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Unless we consciously choose different, how we view the world is how we were taught to view the world.

Unless we consciously choose different, how we LOVE, how we LIVE, what we BELIEVE, is what we were taught as kids.

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What the refugees and the homeless and the boy down the street need is not more shoes.
More stuff we want to discard from our overstuffed homes.
Instead what they need, what we all need from each other, is simply our time.

Reach out today and spend time with someone who believes different than you, looks different than you, lives life different than you.

It’s rarely convenient. There is a good chance it requires a drive across a bridge to the other side of town. That other side of town.

Or it might be as simple as walking across your backyard and inviting the lonely widow to a meal at your house, you know – the grouchy lady who hates it when your kids’ baseball gets in her yard.

Perhaps it is as grandiose as stopping on the side of the road to help immigrant Mexican’s with their stranded car, you with your sniffling nose and tired eyes from lack of sleep.

It can be as easy as encouraging your children to befriend the kid whose skin doesn’t match their own.

Loving others who believe different, look different, live life different –
in the end, you are the one with a transformed life.

jessica

 

12-19-2016

5 Ways You Can Help A Child in Aleppo

Ya’ll, does your heart break every time you watch five minutes of the evening news?

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© UNICEF/UN044445/Al-Issa

You want to do something, anything, to help those in need but have no idea where to start?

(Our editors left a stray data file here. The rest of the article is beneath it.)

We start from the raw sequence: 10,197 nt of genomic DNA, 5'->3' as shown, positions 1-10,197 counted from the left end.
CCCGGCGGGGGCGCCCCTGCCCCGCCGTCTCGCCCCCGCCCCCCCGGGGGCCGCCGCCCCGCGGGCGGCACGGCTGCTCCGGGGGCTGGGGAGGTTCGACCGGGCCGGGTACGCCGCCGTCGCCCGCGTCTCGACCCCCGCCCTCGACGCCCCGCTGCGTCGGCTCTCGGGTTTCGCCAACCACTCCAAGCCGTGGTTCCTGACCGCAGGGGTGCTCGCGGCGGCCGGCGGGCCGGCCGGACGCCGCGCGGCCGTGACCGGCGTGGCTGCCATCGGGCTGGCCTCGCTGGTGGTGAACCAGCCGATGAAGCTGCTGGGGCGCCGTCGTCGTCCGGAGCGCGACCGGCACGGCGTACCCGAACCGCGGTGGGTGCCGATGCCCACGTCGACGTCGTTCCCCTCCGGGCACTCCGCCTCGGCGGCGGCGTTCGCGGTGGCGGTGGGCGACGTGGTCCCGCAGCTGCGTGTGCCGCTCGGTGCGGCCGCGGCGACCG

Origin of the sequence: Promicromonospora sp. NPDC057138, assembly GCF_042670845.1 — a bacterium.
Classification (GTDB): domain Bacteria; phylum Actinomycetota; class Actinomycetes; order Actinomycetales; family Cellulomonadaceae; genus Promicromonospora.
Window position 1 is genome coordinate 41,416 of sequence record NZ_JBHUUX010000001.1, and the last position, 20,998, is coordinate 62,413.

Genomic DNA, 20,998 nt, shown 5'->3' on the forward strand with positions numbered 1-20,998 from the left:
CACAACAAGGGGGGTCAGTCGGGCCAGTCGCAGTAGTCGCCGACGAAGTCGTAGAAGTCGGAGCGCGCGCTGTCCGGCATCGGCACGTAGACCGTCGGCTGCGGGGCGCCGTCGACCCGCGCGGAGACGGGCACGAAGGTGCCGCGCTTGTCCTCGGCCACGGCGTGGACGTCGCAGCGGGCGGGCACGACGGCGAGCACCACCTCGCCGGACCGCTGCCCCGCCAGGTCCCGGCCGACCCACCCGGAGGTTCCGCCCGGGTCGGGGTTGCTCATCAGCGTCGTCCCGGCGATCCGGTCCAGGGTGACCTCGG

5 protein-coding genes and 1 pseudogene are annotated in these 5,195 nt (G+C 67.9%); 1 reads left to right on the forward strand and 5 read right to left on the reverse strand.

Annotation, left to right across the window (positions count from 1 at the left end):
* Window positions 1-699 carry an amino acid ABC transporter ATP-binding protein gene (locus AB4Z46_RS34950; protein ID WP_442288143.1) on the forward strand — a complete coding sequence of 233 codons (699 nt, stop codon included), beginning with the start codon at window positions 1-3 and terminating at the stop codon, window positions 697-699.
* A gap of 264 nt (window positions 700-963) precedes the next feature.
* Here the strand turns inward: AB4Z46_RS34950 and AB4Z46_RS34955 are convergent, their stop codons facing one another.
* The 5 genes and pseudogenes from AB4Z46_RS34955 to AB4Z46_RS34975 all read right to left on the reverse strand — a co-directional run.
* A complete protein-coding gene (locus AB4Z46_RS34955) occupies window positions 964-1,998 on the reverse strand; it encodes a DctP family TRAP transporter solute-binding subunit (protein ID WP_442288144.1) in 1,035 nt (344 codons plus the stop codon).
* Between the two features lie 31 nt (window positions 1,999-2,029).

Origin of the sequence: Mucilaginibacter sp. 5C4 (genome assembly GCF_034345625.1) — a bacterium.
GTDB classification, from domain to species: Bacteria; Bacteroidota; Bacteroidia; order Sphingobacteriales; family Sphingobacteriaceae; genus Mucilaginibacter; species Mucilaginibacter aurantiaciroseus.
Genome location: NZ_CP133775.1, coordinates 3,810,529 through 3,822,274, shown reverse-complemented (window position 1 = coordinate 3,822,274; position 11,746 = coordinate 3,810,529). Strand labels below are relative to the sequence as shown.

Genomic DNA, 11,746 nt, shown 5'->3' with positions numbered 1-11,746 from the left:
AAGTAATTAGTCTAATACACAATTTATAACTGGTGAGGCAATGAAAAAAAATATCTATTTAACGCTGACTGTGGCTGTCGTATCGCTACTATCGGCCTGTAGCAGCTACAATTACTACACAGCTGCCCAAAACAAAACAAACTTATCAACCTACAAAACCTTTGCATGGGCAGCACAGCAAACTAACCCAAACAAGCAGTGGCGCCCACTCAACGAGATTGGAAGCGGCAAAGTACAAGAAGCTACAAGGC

On Normal Wednesday, you know – the day that happens after Black Friday, Cyber Monday, and Giving Tuesday – that day, November 30, CNN’s headline read “Aleppo Descends to Hell: UN Emergency Meeting Called“. My eyes glossed over and I looked away because I could not stomach more.

More violence.
More trauma.
More helplessness.

We in the civilized western hemisphere are so far removed – not only in geographical miles – but also far removed from experiencing war fare, fleeing broken homes in rags, or nightly serenades of bombs exploding as you pray you wake to see another sunrise.

Wanna be a world changer but despair that your just little ‘ol you?

Here are 5 practical ways you can actually help someone in Aleppo.

  1. Preemptive Love Coalition – Jesus said to love your neighbor. He didn’t say love those who look and live just like you. This organization is the real deal.  And they even have Christmas gifts you can buy that are made from refugees.
  2. We Welcome Refugees – Sign a petition, join a movement, let your voice be heard that refugees are welcome where you live